But since the mid-1980s, there has been an erosion of traditional federal preemption over questions involving nuclear radiological safety. The trend began in 1983, when the U.S. Supreme Court upheld a California statute that imposed a moratorium on future nuclear plant construction pending availability of permanent spent-fuel disposal capacity. See, Pacific Gas & Elec. Co. v. California Energy Resources Conservation & Develop. Comm'n, 461 U.S. 190 (1983). In upholding the California law, the Court accepted that state's "avowed economic purpose." But that decision emboldened some states to give similar reasons for expanding regulatory control, when in reality they appeared driven more by activist concerns over radiological safety.
Preemption will likely erode further as state regulators increase their interest in nuclear waste management. Nuclear waste buildup has increased public sensitivity and political demands for state involvement. Over the past few years, some state legislators and regulators have increasingly sought to intrude into nuclear plant safety regulation. In doing so, they have frustrated the efforts of plant licensees and the NRC to develop safe, coherent, interim solutions to LLW and spent-fuel storage.Consequences of Dual Regulation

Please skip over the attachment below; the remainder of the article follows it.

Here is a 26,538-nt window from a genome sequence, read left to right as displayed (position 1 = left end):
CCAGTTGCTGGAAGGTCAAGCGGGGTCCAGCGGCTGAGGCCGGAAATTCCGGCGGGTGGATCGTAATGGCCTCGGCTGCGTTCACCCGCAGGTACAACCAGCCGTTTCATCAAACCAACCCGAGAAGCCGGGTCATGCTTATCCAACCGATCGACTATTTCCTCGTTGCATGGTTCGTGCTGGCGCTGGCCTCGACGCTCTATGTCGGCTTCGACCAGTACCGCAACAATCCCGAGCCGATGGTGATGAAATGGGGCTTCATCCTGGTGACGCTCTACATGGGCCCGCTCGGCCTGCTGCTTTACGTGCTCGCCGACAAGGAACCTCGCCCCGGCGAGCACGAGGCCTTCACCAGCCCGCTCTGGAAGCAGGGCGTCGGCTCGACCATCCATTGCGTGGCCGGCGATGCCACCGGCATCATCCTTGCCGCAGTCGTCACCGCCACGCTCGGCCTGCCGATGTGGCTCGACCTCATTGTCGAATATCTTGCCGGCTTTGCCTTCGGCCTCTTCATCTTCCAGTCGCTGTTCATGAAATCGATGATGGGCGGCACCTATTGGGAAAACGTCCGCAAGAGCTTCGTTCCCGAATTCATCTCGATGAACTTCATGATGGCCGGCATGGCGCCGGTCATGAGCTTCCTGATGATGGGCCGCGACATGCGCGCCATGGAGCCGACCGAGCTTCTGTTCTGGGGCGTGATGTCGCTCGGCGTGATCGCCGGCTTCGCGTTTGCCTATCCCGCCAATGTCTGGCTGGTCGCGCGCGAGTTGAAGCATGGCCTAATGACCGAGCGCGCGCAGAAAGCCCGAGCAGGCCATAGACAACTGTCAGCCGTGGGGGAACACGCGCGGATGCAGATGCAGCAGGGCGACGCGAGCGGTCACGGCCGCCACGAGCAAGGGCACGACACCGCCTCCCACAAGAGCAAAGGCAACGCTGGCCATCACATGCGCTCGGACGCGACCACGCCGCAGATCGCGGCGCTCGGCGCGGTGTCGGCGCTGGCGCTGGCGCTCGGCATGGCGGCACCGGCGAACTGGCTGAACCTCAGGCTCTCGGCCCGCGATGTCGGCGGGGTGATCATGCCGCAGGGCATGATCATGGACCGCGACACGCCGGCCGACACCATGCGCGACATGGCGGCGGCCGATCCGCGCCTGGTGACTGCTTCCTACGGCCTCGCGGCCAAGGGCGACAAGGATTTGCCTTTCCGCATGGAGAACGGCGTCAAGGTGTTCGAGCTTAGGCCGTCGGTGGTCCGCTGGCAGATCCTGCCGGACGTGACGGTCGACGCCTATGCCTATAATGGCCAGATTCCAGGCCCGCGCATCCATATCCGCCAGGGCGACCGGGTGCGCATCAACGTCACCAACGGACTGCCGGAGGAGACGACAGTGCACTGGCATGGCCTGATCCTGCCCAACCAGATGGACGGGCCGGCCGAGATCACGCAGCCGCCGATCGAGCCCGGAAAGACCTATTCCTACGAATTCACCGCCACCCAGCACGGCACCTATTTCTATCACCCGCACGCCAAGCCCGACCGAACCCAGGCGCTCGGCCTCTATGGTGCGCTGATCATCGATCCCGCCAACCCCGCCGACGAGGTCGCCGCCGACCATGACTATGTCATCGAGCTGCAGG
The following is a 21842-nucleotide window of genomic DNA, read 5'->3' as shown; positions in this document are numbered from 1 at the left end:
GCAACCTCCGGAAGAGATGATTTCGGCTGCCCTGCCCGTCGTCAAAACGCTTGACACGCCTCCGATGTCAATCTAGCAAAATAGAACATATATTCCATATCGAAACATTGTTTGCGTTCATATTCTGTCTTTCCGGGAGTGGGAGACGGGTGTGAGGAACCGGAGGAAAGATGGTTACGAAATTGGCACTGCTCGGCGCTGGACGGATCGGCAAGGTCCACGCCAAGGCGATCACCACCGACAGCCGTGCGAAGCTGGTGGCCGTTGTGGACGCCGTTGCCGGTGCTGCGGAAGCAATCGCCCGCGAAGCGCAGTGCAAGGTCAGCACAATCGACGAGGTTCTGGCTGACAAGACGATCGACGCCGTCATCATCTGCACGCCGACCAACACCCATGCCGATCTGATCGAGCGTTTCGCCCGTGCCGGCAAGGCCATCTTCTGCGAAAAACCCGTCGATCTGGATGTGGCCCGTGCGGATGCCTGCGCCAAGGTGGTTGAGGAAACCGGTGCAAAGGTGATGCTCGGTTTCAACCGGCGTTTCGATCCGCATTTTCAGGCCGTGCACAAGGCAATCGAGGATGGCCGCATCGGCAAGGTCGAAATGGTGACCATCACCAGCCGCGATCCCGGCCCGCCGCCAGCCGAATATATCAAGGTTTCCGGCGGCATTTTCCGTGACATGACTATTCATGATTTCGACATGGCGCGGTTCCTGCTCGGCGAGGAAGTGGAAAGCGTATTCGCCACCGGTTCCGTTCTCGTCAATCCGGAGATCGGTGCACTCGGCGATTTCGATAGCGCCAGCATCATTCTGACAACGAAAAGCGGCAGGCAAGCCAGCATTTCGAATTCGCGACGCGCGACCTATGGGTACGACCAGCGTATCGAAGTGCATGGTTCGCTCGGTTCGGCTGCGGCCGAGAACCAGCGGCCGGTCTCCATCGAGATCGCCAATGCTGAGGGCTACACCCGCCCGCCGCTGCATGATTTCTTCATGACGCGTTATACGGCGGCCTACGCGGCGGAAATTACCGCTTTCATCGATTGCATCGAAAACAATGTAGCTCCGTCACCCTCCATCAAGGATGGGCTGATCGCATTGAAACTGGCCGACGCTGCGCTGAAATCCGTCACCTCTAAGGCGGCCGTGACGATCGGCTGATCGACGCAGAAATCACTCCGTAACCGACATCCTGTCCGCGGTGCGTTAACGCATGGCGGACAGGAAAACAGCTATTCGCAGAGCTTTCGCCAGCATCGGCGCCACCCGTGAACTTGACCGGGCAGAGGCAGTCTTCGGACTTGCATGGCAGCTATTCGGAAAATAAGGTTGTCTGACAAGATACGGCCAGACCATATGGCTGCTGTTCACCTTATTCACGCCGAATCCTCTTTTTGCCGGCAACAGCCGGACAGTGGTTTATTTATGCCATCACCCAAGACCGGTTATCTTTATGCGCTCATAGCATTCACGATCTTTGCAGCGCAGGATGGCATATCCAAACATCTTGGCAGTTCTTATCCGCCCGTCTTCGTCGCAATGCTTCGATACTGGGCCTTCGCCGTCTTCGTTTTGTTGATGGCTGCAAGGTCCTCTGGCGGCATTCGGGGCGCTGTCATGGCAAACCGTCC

For the most part, states are actively pursuing solutions to permanent LLW disposal, either independently or through multistate compacts. In the meantime, however, their increased involvement in interim storage can complicate matters. Dual regulation can have safety implications. Both the NRC and licensees have argued that independent state regulatory actions could divert a licensee's attention from NRC safety priorities or cause a misinterpretation of NRC safety requirements. In comments on a 1989 NRC Policy Statement on cooperation with the states, plant licensees asserted that dual regulation could destabilize the regulatory process, causing delays in resolving safety issues and generally increasing the cost of doing business.
With respect to LLW and spent-fuel storage, state regulation could increase costs through overly restrictive requirements. Examples include hosting inspections, responding to inquiries, satisfying reporting obligations, and completing engineering or packaging forms for waste storage. These activities divert resources from tasks judged more "safety significant" by the NRC or the licensee. Undue pressures to minimize waste generation might undermine efforts at worker protection. Premature plant shutdowns could arise if licensees cannot meet absolute state-imposed limits on waste storage volumes.